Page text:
Savage Interview: ethnographer and entrepreneur theorist Simon Sinek

This winter quarter I had the distinct pleasure of spending several weeks with students talking about corporate globalization and neoliberalism. Students may get an opportunity to think about late capitalism in a more hyped-up and celebratory way in their business or development classes but the anthropological take on capitalism and globalization is that it is patently sinister.

Few disciplines have a less friendly relationship with corporations than anthropology. For many, they are evil incarnate, for some they are a necessary evil, and for others they are a source of gainful employment. The outlook and methods anthropologists share with marketers, branders, and other corporate lackeys compounds anthropologists’ unease with corporations. Few contemporary anthropological projects can afford to ignore the role of capitalism, cognitive colonization, culture industries, consumerism, and corporations in the lives of their informants. Despite the tomes dedicated to the anthropology of capitalism, the variability of values and practices within corporations is rarely documented or theorized. Not without its contradictions and hype, the social values and philanthropic practices of social entrepreneurs seems to be catching on throughout that facet of the corporate world engineered to cater to a politically and ecologically conscious American middle class.

Identifying the parameters of this new species of capitalism would be pretty cool so I thought it important to talk with someone trained as an anthropologist and practiced as a corporate ethnographer who is now an entrepreneur theorist for leaders of elite firms. Simon Sinek is English and grew up in Johannesburg. He got a BA in cultural anthropology from Brandeis University and worked at several top ad agencies, before writing his recent book Start with Why: How Great Leaders Inspire Everyone to Take Action. I met him at a truly evocative talk he gave at Causecast in Santa Monica earlier this month and got him on the phone while he was in Dallas last week. We talked about social entrepreneurship, leadership, the academic anti-corporate bias, Western urban business cultures, human biology and marketing, manipulative versus authentic branding tactics, relevant anthropology, corporate culture as Culture, William Ury,  benevolent dictatorships versus consensus driven management practices, and the ethnographic imperative to ask why.

A pretty fierce pull quote: “As an ethnographer we are in search of why but we actually ask what.” Simon Sinek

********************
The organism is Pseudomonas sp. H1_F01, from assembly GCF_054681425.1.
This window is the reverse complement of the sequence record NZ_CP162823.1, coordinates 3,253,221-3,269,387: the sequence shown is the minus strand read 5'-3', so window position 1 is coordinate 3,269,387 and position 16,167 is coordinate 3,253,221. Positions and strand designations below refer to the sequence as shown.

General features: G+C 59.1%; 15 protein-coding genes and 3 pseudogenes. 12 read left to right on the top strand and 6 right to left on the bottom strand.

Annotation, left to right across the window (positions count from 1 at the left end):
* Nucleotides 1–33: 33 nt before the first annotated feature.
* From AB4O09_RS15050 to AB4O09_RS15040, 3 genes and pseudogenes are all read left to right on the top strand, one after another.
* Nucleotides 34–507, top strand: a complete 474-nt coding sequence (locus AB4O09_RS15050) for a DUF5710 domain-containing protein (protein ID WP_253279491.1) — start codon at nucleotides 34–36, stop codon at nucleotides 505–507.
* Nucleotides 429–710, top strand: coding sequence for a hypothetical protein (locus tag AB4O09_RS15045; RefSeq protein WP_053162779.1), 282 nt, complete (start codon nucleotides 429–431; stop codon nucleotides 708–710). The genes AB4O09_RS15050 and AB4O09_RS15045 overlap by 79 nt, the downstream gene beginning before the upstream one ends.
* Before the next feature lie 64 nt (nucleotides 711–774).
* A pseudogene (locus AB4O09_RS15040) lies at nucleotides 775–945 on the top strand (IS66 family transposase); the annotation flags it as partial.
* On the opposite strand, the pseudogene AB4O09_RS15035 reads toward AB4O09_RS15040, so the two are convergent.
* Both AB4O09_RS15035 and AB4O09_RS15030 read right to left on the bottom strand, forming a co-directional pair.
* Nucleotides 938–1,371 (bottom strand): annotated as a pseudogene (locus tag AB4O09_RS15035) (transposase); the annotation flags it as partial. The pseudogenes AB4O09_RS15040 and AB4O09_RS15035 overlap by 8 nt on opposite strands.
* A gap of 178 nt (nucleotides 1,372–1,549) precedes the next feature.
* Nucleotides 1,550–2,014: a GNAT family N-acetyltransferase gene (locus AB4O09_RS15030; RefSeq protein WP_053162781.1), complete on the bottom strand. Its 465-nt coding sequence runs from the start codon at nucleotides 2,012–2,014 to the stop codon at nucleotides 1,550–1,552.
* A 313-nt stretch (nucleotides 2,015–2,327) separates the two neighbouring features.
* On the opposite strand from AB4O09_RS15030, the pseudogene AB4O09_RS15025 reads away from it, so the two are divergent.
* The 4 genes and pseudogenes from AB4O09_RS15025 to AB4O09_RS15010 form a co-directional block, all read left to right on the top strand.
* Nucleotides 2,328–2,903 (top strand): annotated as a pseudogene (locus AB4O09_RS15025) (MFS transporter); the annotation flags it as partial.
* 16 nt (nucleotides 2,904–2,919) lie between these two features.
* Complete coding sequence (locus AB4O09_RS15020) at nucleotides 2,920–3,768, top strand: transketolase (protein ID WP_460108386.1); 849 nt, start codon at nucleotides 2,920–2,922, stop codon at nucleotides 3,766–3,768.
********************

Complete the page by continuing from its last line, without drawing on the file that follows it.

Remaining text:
Here’s the audio for the interview with Simon.

I am a cultural anthropologist and media studies scholar currently teaching and researching in the Sociology Department at Lancaster University, UK. I investigate media technologies, digital finance, and network activism. @mediacultures

60 thoughts on “Savage Interview: ethnographer and entrepreneur theorist Simon Sinek

  1. Seth, I don’t know much about the whole Southern ‘pride of culture by ignoring the past’ bit. I’m from South Texas and grew up on the border in a very poor town (poorest per capita in the US), and a 97.9% Mexican American population. I’ve never actually talked about this with any Southerners. I’ve heard the spiel on TV in interviews, and I’m inclined to take people on their word on this, just because it tends to fit with out people deal with cognitive dissonance, which helps to explain how and why people lie to themselves. This is one major aspect of the unconscious nature of culture. There is not a direct connection between the facts of the past and the ethos of the present in a conception of the past. A person can feel pride in the US revolution and the vision of the “Founding Fathers,” even though many of them owned slaves. People can study Mayans and Aztecs with respect, even though they were some brutal empires. We can feel sorry for what happened to the Japanese in WWII even though they enslaved Chinese and Koreans. Wasn’t it you that made a whole case about this? About how history is largely written in a frame of the present? I’m gonna have to say that this is a really good example of domain dependency; again, that’s the inability to apply knowledge that is framed in a way that isn’t ready made for it.